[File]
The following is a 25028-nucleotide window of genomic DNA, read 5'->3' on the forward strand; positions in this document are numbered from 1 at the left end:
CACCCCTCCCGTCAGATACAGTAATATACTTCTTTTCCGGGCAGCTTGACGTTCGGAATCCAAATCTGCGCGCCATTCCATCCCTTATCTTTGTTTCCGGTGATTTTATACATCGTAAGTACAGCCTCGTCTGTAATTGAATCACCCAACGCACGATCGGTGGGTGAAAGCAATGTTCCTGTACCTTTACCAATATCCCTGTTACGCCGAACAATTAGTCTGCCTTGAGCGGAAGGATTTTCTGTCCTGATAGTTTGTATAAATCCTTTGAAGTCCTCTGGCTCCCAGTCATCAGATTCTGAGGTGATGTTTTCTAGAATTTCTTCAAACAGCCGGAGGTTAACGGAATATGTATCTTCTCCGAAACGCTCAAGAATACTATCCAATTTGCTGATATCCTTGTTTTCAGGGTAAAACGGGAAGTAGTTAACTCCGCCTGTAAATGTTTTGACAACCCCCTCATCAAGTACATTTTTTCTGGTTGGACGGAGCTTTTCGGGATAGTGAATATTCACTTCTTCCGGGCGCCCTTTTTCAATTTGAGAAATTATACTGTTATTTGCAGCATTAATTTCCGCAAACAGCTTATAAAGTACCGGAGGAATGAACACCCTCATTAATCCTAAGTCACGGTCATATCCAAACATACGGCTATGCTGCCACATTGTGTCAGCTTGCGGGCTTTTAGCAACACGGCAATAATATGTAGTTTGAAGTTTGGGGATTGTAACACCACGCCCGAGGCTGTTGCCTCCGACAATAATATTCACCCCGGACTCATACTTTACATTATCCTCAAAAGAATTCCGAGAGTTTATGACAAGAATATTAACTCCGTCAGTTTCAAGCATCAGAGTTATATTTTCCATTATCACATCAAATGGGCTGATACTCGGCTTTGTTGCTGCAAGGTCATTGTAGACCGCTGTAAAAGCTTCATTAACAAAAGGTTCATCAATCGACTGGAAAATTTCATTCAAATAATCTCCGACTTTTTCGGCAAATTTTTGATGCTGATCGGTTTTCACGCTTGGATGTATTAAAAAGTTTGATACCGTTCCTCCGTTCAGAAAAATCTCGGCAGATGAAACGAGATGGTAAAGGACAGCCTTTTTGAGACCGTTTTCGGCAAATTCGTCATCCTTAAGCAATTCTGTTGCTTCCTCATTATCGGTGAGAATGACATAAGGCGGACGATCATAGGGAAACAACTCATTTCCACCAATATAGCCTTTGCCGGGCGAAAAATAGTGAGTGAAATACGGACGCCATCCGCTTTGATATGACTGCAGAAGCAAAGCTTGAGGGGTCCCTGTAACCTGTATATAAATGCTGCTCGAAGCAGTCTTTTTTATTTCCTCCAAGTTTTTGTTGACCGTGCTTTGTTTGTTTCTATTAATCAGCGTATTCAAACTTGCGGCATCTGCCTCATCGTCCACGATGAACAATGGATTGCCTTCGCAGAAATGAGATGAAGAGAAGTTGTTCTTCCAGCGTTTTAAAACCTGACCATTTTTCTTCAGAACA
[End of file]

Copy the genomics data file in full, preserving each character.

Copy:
The following is a 25028-nucleotide window of genomic DNA, read 5'->3' on the forward strand; positions in this document are numbered from 1 at the left end:
CACCCCTCCCGTCAGATACAGTAATATACTTCTTTTCCGGGCAGCTTGACGTTCGGAATCCAAATCTGCGCGCCATTCCATCCCTTATCTTTGTTTCCGGTGATTTTATACATCGTAAGTACAGCCTCGTCTGTAATTGAATCACCCAACGCACGATCGGTGGGTGAAAGCAATGTTCCTGTACCTTTACCAATATCCCTGTTACGCCGAACAATTAGTCTGCCTTGAGCGGAAGGATTTTCTGTCCTGATAGTTTGTATAAATCCTTTGAAGTCCTCTGGCTCCCAGTCATCAGATTCTGAGGTGATGTTTTCTAGAATTTCTTCAAACAGCCGGAGGTTAACGGAATATGTATCTTCTCCGAAACGCTCAAGAATACTATCCAATTTGCTGATATCCTTGTTTTCAGGGTAAAACGGGAAGTAGTTAACTCCGCCTGTAAATGTTTTGACAACCCCCTCATCAAGTACATTTTTTCTGGTTGGACGGAGCTTTTCGGGATAGTGAATATTCACTTCTTCCGGGCGCCCTTTTTCAATTTGAGAAATTATACTGTTATTTGCAGCATTAATTTCCGCAAACAGCTTATAAAGTACCGGAGGAATGAACACCCTCATTAATCCTAAGTCACGGTCATATCCAAACATACGGCTATGCTGCCACATTGTGTCAGCTTGCGGGCTTTTAGCAACACGGCAATAATATGTAGTTTGAAGTTTGGGGATTGTAACACCACGCCCGAGGCTGTTGCCTCCGACAATAATATTCACCCCGGACTCATACTTTACATTATCCTCAAAAGAATTCCGAGAGTTTATGACAAGAATATTAACTCCGTCAGTTTCAAGCATCAGAGTTATATTTTCCATTATCACATCAAATGGGCTGATACTCGGCTTTGTTGCTGCAAGGTCATTGTAGACCGCTGTAAAAGCTTCATTAACAAAAGGTTCATCAATCGACTGGAAAATTTCATTCAAATAATCTCCGACTTTTTCGGCAAATTTTTGATGCTGATCGGTTTTCACGCTTGGATGTATTAAAAAGTTTGATACCGTTCCTCCGTTCAGAAAAATCTCGGCAGATGAAACGAGATGGTAAAGGACAGCCTTTTTGAGACCGTTTTCGGCAAATTCGTCATCCTTAAGCAATTCTGTTGCTTCCTCATTATCGGTGAGAATGACATAAGGCGGACGATCATAGGGAAACAACTCATTTCCACCAATATAGCCTTTGCCGGGCGAAAAATAGTGAGTGAAATACGGACGCCATCCGCTTTGATATGACTGCAGAAGCAAAGCTTGAGGGGTCCCTGTAACCTGTATATAAATGCTGCTCGAAGCAGTCTTTTTTATTTCCTCCAAGTTTTTGTTGACCGTGCTTTGTTTGTTTCTATTAATCAGCGTATTCAAACTTGCGGCATCTGCCTCATCGTCCACGATGAACAATGGATTGCCTTCGCAGAAATGAGATGAAGAGAAGTTGTTCTTCCAGCGTTTTAAAACCTGACCATTTTTCTTCAGAACA